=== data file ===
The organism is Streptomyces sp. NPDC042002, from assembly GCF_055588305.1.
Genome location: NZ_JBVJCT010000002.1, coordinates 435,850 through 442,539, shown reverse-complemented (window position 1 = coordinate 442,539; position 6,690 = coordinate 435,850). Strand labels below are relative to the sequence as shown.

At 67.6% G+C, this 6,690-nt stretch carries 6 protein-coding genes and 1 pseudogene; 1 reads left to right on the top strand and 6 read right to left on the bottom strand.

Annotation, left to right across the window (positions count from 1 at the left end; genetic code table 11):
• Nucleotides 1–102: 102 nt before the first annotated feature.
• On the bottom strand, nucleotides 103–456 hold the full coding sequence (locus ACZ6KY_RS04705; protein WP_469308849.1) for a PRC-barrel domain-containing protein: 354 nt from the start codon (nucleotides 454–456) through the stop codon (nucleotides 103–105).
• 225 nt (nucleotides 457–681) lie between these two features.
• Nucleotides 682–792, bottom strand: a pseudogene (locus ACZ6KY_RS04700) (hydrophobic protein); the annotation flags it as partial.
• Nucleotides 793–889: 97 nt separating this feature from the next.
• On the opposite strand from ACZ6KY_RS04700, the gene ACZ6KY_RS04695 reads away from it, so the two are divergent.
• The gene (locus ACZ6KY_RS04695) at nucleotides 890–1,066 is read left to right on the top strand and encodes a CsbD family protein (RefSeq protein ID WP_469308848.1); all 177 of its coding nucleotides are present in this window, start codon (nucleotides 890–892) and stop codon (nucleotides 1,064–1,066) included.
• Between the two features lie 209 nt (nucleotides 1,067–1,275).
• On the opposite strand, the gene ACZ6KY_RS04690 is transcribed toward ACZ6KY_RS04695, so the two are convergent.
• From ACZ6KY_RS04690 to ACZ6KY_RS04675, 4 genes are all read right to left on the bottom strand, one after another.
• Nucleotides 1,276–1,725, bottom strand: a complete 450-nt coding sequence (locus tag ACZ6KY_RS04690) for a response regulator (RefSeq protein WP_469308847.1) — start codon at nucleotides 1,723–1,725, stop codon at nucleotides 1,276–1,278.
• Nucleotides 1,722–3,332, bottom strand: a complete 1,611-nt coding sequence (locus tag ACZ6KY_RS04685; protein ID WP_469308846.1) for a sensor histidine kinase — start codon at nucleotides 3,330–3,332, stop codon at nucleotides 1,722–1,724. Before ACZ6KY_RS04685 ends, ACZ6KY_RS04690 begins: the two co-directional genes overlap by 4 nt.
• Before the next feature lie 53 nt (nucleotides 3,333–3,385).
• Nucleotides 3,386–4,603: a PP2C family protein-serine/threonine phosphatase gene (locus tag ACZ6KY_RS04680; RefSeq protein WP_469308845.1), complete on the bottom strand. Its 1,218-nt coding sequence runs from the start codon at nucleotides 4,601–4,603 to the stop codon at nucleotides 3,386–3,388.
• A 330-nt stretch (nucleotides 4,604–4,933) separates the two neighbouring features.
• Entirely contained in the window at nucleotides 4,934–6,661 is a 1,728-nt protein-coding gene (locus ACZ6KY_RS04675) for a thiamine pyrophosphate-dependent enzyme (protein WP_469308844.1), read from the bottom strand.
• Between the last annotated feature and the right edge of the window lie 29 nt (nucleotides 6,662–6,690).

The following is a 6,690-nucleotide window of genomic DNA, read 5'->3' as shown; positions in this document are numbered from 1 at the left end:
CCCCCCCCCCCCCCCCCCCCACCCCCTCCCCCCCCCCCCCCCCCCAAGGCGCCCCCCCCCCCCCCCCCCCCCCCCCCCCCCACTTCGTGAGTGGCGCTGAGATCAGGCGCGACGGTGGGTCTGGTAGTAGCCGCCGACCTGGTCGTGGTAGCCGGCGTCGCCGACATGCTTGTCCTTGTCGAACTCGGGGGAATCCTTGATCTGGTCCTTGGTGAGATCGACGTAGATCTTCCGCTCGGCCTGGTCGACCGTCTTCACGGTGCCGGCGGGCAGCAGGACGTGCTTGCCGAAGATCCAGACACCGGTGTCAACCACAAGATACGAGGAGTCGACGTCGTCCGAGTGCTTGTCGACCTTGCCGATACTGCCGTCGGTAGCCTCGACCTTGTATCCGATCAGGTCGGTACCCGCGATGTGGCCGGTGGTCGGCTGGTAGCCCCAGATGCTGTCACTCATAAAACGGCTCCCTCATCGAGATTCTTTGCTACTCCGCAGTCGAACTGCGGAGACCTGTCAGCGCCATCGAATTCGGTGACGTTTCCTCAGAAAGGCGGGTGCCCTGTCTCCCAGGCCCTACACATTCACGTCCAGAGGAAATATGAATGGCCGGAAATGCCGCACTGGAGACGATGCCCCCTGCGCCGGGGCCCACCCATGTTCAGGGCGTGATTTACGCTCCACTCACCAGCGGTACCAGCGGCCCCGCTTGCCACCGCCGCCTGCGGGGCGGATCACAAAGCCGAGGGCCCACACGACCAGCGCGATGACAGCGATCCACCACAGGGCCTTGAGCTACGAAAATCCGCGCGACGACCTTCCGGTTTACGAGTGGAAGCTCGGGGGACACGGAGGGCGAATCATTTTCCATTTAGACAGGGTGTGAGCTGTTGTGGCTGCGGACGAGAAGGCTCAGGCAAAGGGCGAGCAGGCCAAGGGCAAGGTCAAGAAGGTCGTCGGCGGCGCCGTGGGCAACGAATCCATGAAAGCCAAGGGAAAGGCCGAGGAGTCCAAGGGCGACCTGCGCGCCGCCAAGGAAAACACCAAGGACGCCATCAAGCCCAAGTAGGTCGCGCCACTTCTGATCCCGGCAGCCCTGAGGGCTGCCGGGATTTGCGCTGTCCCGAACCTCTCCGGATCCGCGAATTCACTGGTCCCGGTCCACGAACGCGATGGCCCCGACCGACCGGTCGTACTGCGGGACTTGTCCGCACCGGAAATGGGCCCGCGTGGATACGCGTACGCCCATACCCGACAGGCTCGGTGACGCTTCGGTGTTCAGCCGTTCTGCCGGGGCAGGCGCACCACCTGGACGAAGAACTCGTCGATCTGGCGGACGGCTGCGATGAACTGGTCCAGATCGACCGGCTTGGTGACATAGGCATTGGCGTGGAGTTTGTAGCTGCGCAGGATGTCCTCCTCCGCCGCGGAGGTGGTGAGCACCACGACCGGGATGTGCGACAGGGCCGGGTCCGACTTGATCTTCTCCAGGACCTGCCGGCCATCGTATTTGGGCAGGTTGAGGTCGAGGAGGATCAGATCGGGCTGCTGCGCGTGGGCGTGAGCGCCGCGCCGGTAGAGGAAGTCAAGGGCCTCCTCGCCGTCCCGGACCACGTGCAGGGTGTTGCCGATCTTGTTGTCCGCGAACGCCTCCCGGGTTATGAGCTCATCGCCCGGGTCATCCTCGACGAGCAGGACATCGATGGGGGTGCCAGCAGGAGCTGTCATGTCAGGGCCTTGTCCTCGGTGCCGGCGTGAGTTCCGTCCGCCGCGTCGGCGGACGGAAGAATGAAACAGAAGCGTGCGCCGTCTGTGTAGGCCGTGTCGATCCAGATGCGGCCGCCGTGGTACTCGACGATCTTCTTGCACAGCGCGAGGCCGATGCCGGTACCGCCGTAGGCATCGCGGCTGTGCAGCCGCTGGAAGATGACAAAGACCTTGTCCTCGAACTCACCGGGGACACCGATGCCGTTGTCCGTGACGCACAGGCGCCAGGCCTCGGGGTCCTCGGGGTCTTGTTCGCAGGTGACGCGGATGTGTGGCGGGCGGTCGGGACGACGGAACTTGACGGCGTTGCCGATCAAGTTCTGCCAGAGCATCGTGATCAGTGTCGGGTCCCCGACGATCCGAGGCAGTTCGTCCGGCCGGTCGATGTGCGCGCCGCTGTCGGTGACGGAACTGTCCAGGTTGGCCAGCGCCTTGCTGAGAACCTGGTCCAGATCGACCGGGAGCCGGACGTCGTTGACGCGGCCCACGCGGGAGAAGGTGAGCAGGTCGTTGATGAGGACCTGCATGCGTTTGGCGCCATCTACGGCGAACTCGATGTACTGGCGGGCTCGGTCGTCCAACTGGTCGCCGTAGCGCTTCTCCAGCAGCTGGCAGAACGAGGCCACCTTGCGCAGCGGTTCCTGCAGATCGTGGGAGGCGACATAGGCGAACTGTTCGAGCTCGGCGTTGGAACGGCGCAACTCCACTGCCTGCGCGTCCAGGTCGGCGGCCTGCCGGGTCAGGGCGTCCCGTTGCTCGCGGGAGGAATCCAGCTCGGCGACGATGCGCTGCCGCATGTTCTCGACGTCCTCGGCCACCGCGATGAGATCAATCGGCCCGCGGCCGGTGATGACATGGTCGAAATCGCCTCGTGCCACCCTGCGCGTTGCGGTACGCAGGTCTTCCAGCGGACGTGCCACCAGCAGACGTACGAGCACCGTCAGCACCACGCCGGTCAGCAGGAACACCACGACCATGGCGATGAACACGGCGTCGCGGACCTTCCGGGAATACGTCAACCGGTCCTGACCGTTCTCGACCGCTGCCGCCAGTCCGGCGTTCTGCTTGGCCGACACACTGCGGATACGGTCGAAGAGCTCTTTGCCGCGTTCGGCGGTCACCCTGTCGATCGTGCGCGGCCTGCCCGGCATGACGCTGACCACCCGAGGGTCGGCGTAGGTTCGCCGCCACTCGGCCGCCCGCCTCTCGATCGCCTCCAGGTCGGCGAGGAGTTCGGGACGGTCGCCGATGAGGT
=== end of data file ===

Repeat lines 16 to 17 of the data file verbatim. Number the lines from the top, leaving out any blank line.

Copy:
• Nucleotides 1,722–3,332, bottom strand: a complete 1,611-nt coding sequence (locus tag ACZ6KY_RS04685; protein ID WP_469308846.1) for a sensor histidine kinase — start codon at nucleotides 3,330–3,332, stop codon at nucleotides 1,722–1,724. Before ACZ6KY_RS04685 ends, ACZ6KY_RS04690 begins: the two co-directional genes overlap by 4 nt.
• Before the next feature lie 53 nt (nucleotides 3,333–3,385).